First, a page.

As liberating as it might be, evolution and change are frightening and bittersweet. There’s always a price to be paid, a cost to be incurred. Something has to be given up, lost, surrendered. Growing up means the death of youth. Falling in love means the death of free-wheeling single days. Having a child heralds the death of irresponsibility. To evolve, your protagonist has to give up her old identity, like a snake shedding her skin. The process will be painful. The procedure will be expensive. Sometimes, evolution can even be fatal. But there can be no resolution to an insoluble problem without some cost, and a new perspective that brings about that resolution.

The Bigger Picture

The purpose of inquiring into the plight is to gain a view of the bigger picture in your story. I work regularly with a writer whose protagonist desperately wants to protect his family’s legacy, and so felt threatened by his only child, a daughter, falling in love with a man of a different religion. Even though the story was rich with conflict, this writer was unable to see how to resolve the father’s bitterness and feelings of betrayal with the imagined ending in which the father accepted his daughter’s decision and his future son-in-law. The divide seemed, in the early chapters, to be unbridgeable. How could this intractable problem be resolved?

Ultimately, the resolution emerged from a deep questioning of the nature of “family legacy” as opposed to the writer’s initial idea of “family legacy.” After all, the writer is just one person, and came into the story with one idea of what this amorphous abstract concept was. But by questioning each character’s relationship to this concept, and their deeper goals and motivations surrounding this concept, the dilemma resolved itself when the father reframed his relationship to his family’s legacy and discovered that it wasn’t about carrying on tradition and blood so much as about the unconditional love of a father for his daughter.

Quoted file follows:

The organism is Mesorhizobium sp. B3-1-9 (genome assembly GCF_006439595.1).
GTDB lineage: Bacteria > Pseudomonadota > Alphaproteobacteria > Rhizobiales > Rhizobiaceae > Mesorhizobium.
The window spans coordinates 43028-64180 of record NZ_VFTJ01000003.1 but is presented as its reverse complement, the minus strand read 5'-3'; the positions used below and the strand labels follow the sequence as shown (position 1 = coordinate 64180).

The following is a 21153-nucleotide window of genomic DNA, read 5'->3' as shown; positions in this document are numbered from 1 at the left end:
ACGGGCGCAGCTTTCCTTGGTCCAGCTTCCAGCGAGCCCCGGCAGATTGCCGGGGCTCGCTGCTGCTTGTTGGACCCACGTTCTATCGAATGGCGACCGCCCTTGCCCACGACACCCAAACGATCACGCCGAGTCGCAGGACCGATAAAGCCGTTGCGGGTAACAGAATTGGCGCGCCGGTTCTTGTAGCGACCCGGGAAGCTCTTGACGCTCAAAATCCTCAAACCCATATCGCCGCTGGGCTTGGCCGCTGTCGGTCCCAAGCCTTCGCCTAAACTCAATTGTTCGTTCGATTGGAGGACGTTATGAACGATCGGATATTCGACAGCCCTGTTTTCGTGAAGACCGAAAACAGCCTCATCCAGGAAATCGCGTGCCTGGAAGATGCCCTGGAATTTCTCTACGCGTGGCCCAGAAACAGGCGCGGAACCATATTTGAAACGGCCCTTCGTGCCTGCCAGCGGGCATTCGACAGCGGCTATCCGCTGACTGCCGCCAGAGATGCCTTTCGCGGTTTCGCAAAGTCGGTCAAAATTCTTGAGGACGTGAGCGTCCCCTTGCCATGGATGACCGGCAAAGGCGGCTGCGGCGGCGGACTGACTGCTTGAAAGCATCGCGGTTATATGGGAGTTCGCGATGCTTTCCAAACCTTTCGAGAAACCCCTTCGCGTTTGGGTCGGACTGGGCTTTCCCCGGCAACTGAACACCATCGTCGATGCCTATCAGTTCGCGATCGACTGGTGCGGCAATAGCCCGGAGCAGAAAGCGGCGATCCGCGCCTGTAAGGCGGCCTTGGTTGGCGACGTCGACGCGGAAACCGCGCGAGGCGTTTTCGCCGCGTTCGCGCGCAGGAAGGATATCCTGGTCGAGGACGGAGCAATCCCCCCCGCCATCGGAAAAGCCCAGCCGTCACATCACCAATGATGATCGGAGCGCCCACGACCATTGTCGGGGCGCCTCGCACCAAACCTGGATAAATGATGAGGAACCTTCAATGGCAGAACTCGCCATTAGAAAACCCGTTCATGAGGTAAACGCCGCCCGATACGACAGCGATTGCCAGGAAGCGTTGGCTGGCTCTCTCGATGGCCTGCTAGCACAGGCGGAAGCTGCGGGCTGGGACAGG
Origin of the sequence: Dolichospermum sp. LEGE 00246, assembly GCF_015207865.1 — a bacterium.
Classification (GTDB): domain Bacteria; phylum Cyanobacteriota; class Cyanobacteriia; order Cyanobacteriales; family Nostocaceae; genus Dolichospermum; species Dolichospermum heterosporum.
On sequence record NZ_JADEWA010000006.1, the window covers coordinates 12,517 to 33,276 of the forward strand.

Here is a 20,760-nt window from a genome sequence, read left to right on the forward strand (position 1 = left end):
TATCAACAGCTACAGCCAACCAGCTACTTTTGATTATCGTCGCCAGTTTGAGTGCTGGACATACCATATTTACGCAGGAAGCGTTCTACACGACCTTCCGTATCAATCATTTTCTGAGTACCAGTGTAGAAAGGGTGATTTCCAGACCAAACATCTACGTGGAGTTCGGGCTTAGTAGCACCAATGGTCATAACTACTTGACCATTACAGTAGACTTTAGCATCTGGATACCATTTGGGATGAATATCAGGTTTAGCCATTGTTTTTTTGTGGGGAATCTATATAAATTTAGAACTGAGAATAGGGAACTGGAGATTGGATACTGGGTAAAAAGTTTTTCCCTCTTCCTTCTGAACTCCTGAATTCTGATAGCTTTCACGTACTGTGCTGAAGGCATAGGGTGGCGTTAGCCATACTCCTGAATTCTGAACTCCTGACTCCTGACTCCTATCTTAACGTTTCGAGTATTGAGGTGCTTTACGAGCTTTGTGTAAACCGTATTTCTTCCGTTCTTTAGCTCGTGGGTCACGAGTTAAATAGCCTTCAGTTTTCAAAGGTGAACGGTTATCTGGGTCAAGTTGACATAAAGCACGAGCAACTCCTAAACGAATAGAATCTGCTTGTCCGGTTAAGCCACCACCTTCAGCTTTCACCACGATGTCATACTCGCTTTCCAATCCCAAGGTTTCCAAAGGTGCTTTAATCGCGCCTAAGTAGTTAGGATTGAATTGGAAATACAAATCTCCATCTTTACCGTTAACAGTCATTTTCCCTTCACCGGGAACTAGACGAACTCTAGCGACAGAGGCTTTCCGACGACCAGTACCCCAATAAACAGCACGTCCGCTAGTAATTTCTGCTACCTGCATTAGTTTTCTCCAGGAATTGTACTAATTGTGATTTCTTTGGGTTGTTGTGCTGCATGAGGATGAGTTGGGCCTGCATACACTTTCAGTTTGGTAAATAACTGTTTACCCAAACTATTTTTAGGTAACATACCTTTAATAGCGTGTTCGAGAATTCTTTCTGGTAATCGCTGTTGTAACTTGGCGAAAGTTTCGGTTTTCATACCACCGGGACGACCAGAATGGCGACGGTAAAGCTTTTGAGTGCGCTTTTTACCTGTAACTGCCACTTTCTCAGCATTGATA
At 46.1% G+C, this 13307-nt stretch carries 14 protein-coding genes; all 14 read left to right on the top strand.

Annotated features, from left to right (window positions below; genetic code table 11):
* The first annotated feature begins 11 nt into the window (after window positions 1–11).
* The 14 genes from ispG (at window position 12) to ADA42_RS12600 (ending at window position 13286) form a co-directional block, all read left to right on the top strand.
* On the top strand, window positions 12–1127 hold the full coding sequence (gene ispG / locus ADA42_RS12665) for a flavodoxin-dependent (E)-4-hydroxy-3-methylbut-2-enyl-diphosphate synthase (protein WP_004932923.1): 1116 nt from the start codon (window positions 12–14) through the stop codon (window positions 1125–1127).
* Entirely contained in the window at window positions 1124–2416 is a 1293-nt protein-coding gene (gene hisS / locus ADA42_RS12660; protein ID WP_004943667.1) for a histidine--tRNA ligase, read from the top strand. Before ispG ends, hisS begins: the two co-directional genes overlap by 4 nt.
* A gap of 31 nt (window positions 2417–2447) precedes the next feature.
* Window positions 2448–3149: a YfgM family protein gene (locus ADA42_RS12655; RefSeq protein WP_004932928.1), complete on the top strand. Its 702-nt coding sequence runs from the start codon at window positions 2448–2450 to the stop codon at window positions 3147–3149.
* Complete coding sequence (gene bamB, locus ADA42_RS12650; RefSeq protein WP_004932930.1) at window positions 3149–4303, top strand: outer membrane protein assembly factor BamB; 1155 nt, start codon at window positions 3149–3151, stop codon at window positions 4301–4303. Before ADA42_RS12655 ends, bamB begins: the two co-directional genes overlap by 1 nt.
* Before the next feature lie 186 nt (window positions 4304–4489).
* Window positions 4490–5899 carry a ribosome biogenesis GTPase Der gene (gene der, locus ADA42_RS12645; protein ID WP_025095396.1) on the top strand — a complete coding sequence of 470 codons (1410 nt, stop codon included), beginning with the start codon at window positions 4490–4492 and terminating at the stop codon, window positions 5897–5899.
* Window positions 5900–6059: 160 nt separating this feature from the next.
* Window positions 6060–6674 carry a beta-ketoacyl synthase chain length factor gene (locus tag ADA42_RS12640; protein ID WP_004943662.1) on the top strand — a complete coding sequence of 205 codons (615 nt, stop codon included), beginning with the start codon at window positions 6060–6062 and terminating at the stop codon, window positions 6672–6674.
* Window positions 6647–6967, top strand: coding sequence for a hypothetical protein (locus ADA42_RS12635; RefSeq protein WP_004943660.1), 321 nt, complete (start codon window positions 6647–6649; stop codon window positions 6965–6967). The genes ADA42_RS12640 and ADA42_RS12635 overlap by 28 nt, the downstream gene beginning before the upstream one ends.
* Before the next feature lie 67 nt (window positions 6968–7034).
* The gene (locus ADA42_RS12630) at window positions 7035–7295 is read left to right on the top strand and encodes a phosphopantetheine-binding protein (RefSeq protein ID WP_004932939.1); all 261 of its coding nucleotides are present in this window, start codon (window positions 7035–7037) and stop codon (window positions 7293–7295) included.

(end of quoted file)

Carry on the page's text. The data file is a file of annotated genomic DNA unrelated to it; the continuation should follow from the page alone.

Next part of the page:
A well-told story is compelling because the reader understands implicitly that the heroine is struggling with an insoluble problem. As authors and human beings, it’s unlikely we fully comprehend the plight in all of its manifestations, though we almost always have some sense of it. Exploring the plight is a process that continues in the rewrite. A photographer may not always be able to explain why he snapped a picture. Similarly, authors aren’t always aware of their own motivations in writing a story. We’re attempting to capture the gossamer ephemera of life on the page. A fleeting thought. An experience not quite fully-formed by words. An idea we don’t understand. By placing these moments into the context of a story, we can give these experiences to the reader as something larger than ourselves, something beyond our own limited understanding. We take the experience of the specific, and give the gift of the universal.

And isn’t that what this holiday season is all about?

Happy holidays, one and all.

May your days be merry and bright, and

all your dreams for the impending year come true.

—33—

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About

Michael Dellert is an award-winning writer, editor, publishing consultant, and writing coach with a publishing career spanning 18 years. He is currently working as an independent freelancer. He lives in the Greater New York City area.

Posted in Discipline, Editing, Process, Writing craft, Writing Life

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The Author
Michael Dellert is an award-winning writer, editor, publishing consultant, and writing coach with a publishing career spanning 18 years. He is currently working as an independent freelancer. He lives in the Greater New York City area.